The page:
PLANNING YOUR ITINERARY
1. Choose your hotel location with care. Check its proximity to restaurants, groceries and transport stops.
2. Arrange your itinerary by plotting must-visits in the same area. Utilize Google maps for directions and distance/travel time approximations. You might not know it but taxi cabs may be refusing you, not because the drivers do not understand your English but because your destination is too near for them to be bothered.
3. Don’t plan too many things in one day and come up with a flexible IT. Going around with kids will cause delays and you want to really enjoy a place, not just go through it.
4. Don’t schedule a trip to Ocean Park and Disneyland on consecutive days as both amusement parks will require a whole day and lots of walking. Better to also schedule a trip to Ocean Park first, when you’re less tired from all the walking you will be doing in Hong Kong, and so the kids can go home with the last impression of Disneyland.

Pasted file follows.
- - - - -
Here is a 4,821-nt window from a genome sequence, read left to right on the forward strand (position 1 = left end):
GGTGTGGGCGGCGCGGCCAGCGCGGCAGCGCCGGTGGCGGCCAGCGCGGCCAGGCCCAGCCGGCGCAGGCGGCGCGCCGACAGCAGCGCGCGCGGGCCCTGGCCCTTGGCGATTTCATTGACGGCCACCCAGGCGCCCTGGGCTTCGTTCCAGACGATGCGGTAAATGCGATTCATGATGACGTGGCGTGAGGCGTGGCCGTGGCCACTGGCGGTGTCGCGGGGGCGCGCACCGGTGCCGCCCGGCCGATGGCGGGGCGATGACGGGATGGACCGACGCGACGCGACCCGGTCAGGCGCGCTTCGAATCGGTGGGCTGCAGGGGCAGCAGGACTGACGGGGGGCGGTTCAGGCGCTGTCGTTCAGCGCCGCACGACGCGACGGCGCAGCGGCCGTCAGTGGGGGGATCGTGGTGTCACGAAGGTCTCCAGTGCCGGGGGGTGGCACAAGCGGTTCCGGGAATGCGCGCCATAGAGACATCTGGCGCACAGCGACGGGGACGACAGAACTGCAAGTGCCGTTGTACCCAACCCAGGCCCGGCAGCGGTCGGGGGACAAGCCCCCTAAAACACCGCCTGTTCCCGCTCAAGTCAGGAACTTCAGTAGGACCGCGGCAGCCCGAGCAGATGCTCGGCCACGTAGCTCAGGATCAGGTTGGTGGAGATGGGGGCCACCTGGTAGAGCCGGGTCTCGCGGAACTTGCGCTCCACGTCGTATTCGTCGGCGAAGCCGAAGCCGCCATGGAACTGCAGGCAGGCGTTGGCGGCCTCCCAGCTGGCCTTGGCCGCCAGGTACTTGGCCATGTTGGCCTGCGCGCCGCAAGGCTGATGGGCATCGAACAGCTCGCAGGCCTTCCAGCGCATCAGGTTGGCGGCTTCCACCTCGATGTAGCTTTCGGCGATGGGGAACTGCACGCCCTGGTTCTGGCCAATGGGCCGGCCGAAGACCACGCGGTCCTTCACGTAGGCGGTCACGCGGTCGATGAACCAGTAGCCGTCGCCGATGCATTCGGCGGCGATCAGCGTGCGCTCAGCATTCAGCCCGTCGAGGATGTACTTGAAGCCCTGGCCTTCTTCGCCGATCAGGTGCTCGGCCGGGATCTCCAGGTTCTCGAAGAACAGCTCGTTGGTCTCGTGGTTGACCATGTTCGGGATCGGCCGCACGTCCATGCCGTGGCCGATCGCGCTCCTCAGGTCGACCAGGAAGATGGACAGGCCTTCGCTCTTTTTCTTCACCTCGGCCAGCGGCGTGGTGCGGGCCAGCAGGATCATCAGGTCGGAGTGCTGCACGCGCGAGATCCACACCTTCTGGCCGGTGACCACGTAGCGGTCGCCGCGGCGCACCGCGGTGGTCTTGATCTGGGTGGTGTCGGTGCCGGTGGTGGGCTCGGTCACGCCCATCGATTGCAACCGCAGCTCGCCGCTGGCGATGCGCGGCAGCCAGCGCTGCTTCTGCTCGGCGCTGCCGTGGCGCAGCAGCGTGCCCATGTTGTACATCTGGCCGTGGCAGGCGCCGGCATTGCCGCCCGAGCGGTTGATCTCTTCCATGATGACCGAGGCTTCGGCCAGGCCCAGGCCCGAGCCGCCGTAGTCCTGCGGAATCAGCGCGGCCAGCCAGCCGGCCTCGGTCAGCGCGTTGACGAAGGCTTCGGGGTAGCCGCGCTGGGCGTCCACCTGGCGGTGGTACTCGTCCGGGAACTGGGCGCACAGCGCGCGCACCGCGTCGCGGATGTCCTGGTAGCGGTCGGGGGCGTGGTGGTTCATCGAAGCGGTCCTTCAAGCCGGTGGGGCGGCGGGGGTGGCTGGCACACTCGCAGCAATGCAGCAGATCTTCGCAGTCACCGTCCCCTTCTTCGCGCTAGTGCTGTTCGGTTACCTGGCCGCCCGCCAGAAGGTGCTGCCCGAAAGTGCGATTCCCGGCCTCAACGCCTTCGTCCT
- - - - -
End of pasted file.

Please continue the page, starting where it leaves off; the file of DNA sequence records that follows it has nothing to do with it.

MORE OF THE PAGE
5. Consider going to free or not-so-expensive attractions in Hong Kong too: Nan Lian Garden, Kowloon Park, Hong Kong Science Museum, etc. (here is a list of parks)
6. Save on ticket purchases by getting them at discounted rates at kiosks near your hotel.
WHAT TO BRING
1. Consider bringing a bigger luggage bag to accommodate all your things and your prospective shopping. If you're leaving your luggage at HKIA or Ngong Pin, they will also charge per bag. If you're going to leave your bag in your hotel, it will at least be just one huge bag they need to watch for you (ours just roped off the bags in the lobby, so one bag was still easier to keep an eye on). Just having one huge bag also allows whatever free hand you have to hold onto your child's.